Male Reproductive system: Testis
The pair of testes produces spermatozoa and androgens. Several accessory glands produce the fluid constituents of semen. Long ducts store the sperm and transport them to the penis.
The male reproductive system consists of paired testes and genital ducts, accessory sex glands and the penis. The testes and ducts are shown in this diagram.
This low power photograph of the testis shows its basic organisation.
Can you identify - the thick collagenous capsule on the outside called the tunica albuginea. Can you also identify the seminiferous tubules, which open into a network of anastomosing channels called the rete (rete = net) testis at the mediastinum testes.
The spermatozoa are made in the semiferous tubules of the testes. Find out more in the Spermatogenesis topic
Septa which emanate from this capsule to subdivide the testis into about 250 incomplete lobules. The septa converge towards the midline of the posterior border, meeting along a thickening of the tunica albuginea called the mediastinum testis.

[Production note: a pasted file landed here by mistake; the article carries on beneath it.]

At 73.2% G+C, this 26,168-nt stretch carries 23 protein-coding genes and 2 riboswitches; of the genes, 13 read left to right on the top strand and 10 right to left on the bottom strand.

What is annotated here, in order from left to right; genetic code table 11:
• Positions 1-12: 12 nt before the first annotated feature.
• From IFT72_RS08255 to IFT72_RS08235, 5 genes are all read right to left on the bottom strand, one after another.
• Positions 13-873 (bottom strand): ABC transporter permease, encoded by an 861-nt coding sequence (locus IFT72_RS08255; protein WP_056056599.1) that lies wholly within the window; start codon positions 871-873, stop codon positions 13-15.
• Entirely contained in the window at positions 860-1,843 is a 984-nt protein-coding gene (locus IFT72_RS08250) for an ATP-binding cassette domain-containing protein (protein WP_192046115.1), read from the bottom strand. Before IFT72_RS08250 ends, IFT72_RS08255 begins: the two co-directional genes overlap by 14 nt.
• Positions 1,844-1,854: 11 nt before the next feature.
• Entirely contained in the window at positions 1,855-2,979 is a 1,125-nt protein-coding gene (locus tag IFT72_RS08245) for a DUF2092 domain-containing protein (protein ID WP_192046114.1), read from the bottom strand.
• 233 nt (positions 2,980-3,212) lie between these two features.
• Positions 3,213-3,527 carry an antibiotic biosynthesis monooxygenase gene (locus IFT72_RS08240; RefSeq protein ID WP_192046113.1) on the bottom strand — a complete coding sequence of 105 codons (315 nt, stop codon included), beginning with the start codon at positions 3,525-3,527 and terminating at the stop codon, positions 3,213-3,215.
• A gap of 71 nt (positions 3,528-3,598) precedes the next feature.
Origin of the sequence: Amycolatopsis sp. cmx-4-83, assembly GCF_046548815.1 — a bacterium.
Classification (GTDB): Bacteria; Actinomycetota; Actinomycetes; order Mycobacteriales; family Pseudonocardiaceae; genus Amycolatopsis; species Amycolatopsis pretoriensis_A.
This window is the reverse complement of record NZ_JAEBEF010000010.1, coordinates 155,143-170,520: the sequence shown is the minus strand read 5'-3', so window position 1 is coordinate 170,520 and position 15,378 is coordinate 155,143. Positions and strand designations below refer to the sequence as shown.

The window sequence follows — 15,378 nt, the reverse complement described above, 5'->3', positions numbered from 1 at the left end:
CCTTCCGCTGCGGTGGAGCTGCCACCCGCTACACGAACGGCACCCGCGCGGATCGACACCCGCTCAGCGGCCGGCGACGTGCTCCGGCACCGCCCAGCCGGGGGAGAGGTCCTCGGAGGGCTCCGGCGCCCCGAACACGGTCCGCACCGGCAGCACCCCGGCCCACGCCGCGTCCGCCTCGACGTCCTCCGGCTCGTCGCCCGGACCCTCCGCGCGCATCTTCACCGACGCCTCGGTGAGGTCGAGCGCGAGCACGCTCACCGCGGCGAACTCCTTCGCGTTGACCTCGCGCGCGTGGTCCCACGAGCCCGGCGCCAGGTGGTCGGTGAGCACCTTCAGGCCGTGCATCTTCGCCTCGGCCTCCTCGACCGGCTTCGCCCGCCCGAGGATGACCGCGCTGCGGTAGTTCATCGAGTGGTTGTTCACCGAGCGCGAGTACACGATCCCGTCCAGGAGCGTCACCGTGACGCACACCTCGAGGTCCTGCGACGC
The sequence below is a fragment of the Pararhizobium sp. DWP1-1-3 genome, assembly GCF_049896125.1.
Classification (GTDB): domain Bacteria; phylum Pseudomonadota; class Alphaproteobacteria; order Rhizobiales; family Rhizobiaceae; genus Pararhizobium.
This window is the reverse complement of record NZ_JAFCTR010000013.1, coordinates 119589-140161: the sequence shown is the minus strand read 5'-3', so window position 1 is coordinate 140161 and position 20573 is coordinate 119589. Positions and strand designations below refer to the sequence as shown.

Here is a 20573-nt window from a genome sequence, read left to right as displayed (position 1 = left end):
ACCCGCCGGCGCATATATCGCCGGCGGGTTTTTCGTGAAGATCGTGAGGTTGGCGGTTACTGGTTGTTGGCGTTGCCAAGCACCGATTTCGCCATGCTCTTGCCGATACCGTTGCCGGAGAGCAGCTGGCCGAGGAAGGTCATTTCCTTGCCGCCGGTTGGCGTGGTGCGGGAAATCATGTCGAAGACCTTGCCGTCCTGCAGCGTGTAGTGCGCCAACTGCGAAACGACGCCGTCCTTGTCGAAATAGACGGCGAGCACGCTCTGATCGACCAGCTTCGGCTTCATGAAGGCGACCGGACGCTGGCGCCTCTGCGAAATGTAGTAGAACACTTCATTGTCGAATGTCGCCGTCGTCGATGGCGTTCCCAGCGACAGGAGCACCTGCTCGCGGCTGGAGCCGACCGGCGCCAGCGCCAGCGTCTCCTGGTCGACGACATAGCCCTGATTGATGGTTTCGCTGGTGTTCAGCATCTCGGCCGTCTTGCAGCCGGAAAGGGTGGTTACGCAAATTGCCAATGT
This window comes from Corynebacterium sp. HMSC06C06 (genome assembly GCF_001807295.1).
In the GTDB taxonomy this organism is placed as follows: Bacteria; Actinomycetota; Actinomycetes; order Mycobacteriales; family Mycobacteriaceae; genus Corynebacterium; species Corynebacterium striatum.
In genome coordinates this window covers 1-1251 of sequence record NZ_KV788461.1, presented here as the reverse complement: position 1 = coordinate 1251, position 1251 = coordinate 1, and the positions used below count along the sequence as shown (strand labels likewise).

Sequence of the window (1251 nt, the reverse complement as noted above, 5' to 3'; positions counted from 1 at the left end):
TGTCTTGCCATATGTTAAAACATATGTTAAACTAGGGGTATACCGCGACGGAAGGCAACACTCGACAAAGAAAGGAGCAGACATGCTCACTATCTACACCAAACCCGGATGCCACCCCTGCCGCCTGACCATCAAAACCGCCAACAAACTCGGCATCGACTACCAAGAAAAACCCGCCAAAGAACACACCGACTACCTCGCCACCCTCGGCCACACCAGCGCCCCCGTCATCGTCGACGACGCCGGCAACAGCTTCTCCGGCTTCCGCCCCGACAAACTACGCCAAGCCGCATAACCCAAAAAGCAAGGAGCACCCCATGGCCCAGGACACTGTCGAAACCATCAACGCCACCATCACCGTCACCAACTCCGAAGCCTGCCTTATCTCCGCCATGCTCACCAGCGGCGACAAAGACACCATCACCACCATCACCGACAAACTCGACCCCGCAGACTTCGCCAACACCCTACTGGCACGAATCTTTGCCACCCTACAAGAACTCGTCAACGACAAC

Each lobule contains one to four seminiferous tubules embedded in a connective tissue stroma. Each of the seminiferous tubules are 30-70 cm long.
Formation of sperm is supported by Sertoli cells, and Leydig cells. Click here to find out about these cells.
This image shows a magnified image of the tunica albuginea, the thick fibromuscular connective tissue capsule of the testis - can you identify it?
What is it made of?
The inner vascular layer is the tunica vasculosa.